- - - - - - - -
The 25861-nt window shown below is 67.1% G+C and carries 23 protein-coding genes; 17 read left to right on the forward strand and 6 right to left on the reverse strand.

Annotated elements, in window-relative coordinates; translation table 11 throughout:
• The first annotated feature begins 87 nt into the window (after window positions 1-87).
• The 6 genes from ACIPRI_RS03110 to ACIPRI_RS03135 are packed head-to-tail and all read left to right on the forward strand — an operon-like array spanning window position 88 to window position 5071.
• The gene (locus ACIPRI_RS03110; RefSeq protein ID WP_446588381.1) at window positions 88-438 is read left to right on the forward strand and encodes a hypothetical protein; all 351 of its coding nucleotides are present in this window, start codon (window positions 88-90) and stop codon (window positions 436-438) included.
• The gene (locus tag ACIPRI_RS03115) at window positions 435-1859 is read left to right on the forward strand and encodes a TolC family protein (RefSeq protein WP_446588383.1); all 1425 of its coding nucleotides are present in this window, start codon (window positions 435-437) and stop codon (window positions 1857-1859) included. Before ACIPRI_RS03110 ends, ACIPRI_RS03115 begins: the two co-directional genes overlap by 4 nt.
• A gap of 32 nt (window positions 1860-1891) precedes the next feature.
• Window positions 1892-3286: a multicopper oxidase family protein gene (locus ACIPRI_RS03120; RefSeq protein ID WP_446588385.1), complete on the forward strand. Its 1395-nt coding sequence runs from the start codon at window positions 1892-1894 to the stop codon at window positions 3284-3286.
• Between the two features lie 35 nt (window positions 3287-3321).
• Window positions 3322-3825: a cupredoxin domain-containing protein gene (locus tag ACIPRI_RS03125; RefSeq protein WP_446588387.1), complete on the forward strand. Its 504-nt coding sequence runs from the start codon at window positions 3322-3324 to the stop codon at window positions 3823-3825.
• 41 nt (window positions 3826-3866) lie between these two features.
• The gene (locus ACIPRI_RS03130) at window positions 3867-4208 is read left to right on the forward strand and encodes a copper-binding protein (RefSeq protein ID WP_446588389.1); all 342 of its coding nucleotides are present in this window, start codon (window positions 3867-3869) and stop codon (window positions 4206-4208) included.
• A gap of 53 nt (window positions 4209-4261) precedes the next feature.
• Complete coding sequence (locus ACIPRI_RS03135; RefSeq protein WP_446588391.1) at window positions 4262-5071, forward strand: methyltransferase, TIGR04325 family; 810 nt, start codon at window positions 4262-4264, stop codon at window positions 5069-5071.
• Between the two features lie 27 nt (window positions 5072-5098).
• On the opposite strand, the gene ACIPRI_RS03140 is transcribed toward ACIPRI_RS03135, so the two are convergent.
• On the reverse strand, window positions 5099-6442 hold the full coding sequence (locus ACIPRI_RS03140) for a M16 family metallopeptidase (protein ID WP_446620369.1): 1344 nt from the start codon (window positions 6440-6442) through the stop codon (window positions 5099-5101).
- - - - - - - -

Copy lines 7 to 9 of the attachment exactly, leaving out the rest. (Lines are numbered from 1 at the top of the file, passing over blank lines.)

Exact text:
• A gap of 32 nt (window positions 1860-1891) precedes the next feature.
• Window positions 1892-3286: a multicopper oxidase family protein gene (locus ACIPRI_RS03120; RefSeq protein ID WP_446588385.1), complete on the forward strand. Its 1395-nt coding sequence runs from the start codon at window positions 1892-1894 to the stop codon at window positions 3284-3286.
• Between the two features lie 35 nt (window positions 3287-3321).